As production facilities strive for greater efficiency, a common practice is to seek process improvements in quality control (QC) operations. All production facilities share some common requirements for these QC checks, especially that they can be fast, simple, proven, and economical. In addition to this, the production of biological materials such as proteins frequently presents additional requirements, including the need to perform QC tests using very small volumes and the ability to measure the protein product at strength without dilution. The NanoDrop 8000 was designed and tested with these criteria in mind. Traditional spectrophotometry methods are cuvette based; however, the use of cuvettes is in many ways highly undesirable. By creating a liquid column using only a 2-µl sample (Photo 1), NanoDrop spectrophotometers eliminate the need for cuvettes, circumventing the limitations of traditional spectrophotometry, including the need for dilutions.
Traditional spectrophotometers require a warm-up period, are slow to take measurements, measure only one sample at a time, and require time-consuming cleaning of cuvettes between samples and interpretation of results. The NanoDrop 8000 requires no warm-up time, measures up to eight samples at once in less than 20 seconds, needs only a quick wipe to clean between samples, and presents data in a simple format with no need for interpretation (Figure 1).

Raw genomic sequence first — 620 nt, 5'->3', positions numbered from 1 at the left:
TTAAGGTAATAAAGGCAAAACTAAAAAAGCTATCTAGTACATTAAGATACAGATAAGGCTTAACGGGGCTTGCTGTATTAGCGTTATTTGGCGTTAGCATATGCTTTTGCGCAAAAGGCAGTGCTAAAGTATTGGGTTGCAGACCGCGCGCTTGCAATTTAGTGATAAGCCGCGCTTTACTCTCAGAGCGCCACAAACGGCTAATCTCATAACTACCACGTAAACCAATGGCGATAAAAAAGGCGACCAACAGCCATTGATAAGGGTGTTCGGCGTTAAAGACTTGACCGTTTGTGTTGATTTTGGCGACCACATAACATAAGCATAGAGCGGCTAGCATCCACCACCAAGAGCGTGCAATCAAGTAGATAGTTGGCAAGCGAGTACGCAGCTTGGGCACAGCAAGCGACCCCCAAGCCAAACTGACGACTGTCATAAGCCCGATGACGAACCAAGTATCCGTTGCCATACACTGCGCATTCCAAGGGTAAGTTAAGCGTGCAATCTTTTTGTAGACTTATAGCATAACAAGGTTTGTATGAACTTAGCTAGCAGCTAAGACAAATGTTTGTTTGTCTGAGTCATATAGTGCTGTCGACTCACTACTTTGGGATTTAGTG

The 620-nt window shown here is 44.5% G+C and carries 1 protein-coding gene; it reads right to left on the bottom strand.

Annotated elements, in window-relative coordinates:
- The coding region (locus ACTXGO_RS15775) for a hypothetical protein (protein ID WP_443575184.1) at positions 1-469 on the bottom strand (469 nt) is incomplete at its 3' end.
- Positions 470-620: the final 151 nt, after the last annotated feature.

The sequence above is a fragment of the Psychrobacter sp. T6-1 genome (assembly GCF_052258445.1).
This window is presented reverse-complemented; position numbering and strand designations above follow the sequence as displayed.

Unlike traditional spectrophotometers, the NanoDrop 8000 includes simple hardware and user-friendly software. This means that users require minimal training, although the integrated custom method capability can be used to remove any chance of an operator accidentally changing settings.
By using a liquid column instead of a cuvette, the NanoDrop 8000 can measure at three pathlengths (0.2, 0.5, and 1 mm), automatically selecting the best. By doing so, the NanoDrop 8000 can measure a far greater protein concentration range (Figure 2), whereas traditional cuvette-based spectrophotometers require sample dilution to a usable concentration.
Protein production frequently involves the concentration of proteins; the use of samples as small as 2 µl presents the opportunity for significant savings in QC costs. This facilitates the introduction of additional QC steps at multiple production stages without excessive loss of precious product.
The Production Environment
In production environments, space is often at a premium. The NanoDrop 8000 footprint is a little larger than a sheet of letter paper and can be operated using any PC (Photo 2). In addition to service plans including preventative maintenance, an IQ/OQ kit is available for users requiring documented validation.
Andrew Page, PhD, is applications manager for NanoDrop products at Thermo Fisher Scientific, 3411 Silverside Road, Bancroft Building, Wilmington, DE 19810; email@example.com, www.thermofisher.com/nanodrop.